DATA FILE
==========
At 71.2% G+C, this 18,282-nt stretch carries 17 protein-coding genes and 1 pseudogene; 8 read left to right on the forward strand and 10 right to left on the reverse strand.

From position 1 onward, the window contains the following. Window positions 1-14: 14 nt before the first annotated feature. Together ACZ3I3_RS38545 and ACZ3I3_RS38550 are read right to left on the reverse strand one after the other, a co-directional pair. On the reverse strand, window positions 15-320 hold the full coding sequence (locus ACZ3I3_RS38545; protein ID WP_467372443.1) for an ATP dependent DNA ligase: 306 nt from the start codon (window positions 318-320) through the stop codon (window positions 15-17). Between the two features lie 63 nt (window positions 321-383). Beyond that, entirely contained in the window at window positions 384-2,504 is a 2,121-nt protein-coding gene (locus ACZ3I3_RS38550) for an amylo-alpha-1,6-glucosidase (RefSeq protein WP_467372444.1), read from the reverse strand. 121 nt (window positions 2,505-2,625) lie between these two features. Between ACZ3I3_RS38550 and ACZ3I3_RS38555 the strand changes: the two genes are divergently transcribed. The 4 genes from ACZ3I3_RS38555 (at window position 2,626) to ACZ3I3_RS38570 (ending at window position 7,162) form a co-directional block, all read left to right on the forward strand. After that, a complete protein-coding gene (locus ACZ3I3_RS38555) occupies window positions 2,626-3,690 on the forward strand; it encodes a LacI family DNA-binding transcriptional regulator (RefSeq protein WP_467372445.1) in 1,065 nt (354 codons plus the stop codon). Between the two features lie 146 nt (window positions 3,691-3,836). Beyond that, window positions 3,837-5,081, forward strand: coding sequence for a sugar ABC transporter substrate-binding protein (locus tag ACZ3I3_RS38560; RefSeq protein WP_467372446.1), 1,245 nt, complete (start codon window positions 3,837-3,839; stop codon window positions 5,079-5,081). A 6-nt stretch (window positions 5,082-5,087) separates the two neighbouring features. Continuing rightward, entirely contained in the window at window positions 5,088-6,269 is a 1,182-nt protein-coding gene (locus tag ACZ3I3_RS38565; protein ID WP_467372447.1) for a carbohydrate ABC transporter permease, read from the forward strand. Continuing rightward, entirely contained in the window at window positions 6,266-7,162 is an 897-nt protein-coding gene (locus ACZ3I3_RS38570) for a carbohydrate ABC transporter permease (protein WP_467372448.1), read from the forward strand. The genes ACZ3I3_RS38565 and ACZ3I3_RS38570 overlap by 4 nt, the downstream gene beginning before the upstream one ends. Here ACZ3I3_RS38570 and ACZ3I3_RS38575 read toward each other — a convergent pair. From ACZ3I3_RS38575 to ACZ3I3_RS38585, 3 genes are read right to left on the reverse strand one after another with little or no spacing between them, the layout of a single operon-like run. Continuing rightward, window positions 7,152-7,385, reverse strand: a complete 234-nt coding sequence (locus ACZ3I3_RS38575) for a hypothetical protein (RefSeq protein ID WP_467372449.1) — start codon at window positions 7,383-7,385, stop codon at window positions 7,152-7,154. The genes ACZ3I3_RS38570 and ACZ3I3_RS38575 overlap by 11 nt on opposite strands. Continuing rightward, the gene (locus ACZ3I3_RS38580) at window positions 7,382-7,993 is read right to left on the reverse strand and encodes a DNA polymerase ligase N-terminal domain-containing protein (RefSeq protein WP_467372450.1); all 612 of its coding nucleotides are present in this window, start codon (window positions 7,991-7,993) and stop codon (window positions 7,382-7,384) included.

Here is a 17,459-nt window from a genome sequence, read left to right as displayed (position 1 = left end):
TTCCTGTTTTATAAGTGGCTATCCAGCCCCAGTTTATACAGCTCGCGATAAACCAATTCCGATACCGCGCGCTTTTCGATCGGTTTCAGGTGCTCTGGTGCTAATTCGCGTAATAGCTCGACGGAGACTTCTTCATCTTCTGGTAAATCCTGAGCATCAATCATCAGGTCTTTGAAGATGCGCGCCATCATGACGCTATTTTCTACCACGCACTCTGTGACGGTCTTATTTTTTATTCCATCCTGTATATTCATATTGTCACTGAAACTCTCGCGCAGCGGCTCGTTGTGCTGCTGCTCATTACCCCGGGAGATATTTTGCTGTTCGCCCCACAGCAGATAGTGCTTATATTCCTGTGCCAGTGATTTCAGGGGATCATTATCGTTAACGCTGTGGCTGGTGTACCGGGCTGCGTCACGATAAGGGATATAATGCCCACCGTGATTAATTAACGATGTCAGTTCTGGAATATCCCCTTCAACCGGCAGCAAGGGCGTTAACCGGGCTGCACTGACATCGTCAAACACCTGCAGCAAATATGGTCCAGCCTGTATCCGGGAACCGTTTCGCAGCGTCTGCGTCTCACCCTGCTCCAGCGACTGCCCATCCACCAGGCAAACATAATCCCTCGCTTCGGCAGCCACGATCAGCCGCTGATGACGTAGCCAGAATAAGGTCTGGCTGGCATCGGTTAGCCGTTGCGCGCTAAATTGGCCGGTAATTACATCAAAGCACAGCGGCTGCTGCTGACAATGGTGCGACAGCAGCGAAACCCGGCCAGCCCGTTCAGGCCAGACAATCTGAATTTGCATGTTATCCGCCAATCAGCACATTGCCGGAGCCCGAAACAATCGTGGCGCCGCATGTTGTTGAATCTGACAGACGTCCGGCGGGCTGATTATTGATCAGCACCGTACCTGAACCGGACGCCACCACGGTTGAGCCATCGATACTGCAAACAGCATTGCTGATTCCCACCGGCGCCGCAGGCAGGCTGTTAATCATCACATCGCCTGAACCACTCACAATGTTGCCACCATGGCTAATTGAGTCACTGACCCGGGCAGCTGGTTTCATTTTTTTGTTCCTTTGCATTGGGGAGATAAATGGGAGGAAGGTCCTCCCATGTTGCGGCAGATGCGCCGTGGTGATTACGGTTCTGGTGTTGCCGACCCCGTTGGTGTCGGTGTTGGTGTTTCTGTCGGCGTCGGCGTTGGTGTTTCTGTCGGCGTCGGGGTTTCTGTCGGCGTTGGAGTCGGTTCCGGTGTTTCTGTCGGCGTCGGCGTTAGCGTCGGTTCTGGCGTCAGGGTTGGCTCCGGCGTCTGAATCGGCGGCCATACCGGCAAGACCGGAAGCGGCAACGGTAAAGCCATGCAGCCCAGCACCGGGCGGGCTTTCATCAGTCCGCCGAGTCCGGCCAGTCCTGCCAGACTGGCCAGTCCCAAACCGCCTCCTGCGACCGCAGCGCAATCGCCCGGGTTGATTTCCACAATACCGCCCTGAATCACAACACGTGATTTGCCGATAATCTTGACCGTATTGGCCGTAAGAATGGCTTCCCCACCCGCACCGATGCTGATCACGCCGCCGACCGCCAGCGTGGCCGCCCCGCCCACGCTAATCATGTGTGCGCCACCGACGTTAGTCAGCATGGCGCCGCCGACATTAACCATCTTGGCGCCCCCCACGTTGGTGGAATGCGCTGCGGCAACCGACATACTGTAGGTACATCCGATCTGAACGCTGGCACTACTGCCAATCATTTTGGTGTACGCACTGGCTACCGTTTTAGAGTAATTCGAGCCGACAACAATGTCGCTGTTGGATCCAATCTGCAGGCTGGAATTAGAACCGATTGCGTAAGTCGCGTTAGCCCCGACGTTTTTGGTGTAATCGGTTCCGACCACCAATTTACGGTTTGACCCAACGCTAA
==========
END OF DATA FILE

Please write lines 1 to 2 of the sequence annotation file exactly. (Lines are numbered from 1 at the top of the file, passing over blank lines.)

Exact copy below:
At 71.2% G+C, this 18,282-nt stretch carries 17 protein-coding genes and 1 pseudogene; 8 read left to right on the forward strand and 10 right to left on the reverse strand.

From position 1 onward, the window contains the following. Window positions 1-14: 14 nt before the first annotated feature. Together ACZ3I3_RS38545 and ACZ3I3_RS38550 are read right to left on the reverse strand one after the other, a co-directional pair. On the reverse strand, window positions 15-320 hold the full coding sequence (locus ACZ3I3_RS38545; protein ID WP_467372443.1) for an ATP dependent DNA ligase: 306 nt from the start codon (window positions 318-320) through the stop codon (window positions 15-17). Between the two features lie 63 nt (window positions 321-383). Beyond that, entirely contained in the window at window positions 384-2,504 is a 2,121-nt protein-coding gene (locus ACZ3I3_RS38550) for an amylo-alpha-1,6-glucosidase (RefSeq protein WP_467372444.1), read from the reverse strand. 121 nt (window positions 2,505-2,625) lie between these two features. Between ACZ3I3_RS38550 and ACZ3I3_RS38555 the strand changes: the two genes are divergently transcribed. The 4 genes from ACZ3I3_RS38555 (at window position 2,626) to ACZ3I3_RS38570 (ending at window position 7,162) form a co-directional block, all read left to right on the forward strand. After that, a complete protein-coding gene (locus ACZ3I3_RS38555) occupies window positions 2,626-3,690 on the forward strand; it encodes a LacI family DNA-binding transcriptional regulator (RefSeq protein WP_467372445.1) in 1,065 nt (354 codons plus the stop codon). Between the two features lie 146 nt (window positions 3,691-3,836). Beyond that, window positions 3,837-5,081, forward strand: coding sequence for a sugar ABC transporter substrate-binding protein (locus tag ACZ3I3_RS38560; RefSeq protein WP_467372446.1), 1,245 nt, complete (start codon window positions 3,837-3,839; stop codon window positions 5,079-5,081). A 6-nt stretch (window positions 5,082-5,087) separates the two neighbouring features. Continuing rightward, entirely contained in the window at window positions 5,088-6,269 is a 1,182-nt protein-coding gene (locus tag ACZ3I3_RS38565; protein ID WP_467372447.1) for a carbohydrate ABC transporter permease, read from the forward strand. Continuing rightward, entirely contained in the window at window positions 6,266-7,162 is an 897-nt protein-coding gene (locus ACZ3I3_RS38570) for a carbohydrate ABC transporter permease (protein WP_467372448.1), read from the forward strand. The genes ACZ3I3_RS38565 and ACZ3I3_RS38570 overlap by 4 nt, the downstream gene beginning before the upstream one ends. Here ACZ3I3_RS38570 and ACZ3I3_RS38575 read toward each other — a convergent pair. From ACZ3I3_RS38575 to ACZ3I3_RS38585, 3 genes are read right to left on the reverse strand one after another with little or no spacing between them, the layout of a single operon-like run. Continuing rightward, window positions 7,152-7,385, reverse strand: a complete 234-nt coding sequence (locus ACZ3I3_RS38575) for a hypothetical protein (RefSeq protein ID WP_467372449.1) — start codon at window positions 7,383-7,385, stop codon at window positions 7,152-7,154. The genes ACZ3I3_RS38570 and ACZ3I3_RS38575 overlap by 11 nt on opposite strands. Continuing rightward, the gene (locus ACZ3I3_RS38580) at window positions 7,382-7,993 is read right to left on the reverse strand and encodes a DNA polymerase ligase N-terminal domain-containing protein (RefSeq protein WP_467372450.1); all 612 of its coding nucleotides are present in this window, start codon (window positions 7,991-7,993) and stop codon (window positions 7,382-7,384) included.